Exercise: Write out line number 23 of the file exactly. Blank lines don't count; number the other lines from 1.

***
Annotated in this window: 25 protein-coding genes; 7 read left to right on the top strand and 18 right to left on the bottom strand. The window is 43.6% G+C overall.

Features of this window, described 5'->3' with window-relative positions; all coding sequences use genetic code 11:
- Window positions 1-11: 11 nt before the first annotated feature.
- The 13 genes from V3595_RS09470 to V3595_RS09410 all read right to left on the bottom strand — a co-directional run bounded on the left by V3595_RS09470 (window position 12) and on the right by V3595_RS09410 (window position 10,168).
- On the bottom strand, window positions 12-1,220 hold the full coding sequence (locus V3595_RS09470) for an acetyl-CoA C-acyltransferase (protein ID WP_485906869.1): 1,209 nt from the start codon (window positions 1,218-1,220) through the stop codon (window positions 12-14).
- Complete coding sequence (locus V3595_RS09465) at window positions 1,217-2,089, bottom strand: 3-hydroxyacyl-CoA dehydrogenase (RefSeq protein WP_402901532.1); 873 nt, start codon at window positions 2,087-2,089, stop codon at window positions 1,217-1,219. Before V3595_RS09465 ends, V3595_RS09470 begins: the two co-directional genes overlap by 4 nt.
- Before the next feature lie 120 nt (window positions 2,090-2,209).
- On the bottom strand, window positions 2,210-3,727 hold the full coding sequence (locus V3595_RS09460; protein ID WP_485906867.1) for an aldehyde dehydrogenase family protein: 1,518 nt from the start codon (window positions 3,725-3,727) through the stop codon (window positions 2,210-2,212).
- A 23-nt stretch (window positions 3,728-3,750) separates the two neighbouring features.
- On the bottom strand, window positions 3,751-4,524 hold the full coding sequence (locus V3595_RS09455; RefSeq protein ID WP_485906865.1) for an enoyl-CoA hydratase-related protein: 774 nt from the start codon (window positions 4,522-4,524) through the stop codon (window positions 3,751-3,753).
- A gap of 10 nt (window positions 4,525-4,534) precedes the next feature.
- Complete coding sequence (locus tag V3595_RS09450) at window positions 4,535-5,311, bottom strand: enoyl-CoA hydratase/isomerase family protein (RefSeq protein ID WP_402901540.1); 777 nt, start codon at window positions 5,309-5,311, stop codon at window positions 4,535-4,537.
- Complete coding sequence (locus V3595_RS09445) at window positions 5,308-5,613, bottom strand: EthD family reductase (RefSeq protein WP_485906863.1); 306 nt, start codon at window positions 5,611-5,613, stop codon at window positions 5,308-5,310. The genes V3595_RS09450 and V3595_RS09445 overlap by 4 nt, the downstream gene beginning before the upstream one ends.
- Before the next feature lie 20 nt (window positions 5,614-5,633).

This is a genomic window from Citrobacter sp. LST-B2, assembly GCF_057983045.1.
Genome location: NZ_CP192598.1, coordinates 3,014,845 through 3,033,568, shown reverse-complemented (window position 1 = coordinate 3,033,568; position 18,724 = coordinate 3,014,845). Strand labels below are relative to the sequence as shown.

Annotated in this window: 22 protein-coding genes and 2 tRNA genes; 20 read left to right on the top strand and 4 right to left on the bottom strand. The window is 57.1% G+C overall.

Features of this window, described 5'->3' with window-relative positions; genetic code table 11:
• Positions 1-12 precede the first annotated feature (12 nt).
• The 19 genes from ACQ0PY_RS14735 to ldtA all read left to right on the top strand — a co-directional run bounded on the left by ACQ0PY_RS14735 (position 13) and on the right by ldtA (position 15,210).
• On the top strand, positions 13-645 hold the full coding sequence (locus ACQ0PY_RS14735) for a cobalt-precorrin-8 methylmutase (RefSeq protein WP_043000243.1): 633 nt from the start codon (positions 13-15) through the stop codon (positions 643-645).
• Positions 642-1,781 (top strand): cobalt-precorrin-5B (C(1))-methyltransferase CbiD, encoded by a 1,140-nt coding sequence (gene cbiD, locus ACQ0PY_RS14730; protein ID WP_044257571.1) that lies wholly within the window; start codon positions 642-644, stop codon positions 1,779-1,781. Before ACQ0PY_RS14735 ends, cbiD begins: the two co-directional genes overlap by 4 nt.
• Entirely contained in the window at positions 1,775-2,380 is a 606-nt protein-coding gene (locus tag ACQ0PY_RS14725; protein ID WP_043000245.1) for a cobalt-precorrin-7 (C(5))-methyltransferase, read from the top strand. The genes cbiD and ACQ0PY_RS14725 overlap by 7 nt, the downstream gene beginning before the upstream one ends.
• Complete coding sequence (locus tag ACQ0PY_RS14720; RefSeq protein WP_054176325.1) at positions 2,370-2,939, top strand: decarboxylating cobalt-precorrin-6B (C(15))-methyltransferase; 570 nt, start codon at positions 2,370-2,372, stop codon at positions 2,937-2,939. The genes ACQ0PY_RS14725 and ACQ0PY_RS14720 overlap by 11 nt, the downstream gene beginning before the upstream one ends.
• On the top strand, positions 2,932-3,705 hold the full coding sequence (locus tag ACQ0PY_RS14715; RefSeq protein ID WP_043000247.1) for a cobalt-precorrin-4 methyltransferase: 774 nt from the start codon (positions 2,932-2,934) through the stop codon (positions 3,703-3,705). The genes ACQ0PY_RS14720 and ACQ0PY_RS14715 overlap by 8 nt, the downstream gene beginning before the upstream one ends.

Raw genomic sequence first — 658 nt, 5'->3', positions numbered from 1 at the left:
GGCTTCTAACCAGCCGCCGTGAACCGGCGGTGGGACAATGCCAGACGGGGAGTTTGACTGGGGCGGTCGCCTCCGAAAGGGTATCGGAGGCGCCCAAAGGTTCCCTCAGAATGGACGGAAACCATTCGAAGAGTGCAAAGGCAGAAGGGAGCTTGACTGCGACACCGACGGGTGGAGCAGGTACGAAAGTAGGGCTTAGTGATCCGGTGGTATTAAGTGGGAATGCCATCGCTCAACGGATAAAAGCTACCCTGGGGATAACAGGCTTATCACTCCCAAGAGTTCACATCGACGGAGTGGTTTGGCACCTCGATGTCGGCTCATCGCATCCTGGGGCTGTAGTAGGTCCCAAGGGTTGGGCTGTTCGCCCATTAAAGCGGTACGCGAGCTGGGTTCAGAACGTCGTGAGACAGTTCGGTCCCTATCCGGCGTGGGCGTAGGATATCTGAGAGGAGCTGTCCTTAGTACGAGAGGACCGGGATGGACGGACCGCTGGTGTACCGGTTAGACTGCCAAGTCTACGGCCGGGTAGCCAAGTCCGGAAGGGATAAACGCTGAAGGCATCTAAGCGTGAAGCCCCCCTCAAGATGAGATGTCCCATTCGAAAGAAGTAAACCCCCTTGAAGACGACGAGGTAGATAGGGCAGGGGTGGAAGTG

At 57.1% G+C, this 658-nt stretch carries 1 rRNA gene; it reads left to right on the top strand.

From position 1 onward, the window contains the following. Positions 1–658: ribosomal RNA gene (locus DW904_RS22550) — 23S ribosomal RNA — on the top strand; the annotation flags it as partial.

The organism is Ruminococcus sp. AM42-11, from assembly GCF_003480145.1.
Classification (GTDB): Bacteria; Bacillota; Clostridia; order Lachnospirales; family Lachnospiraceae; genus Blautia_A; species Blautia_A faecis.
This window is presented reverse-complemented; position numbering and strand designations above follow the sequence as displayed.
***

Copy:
• Entirely contained in the window at positions 1,775-2,380 is a 606-nt protein-coding gene (locus tag ACQ0PY_RS14725; protein ID WP_043000245.1) for a cobalt-precorrin-7 (C(5))-methyltransferase, read from the top strand. The genes cbiD and ACQ0PY_RS14725 overlap by 7 nt, the downstream gene beginning before the upstream one ends.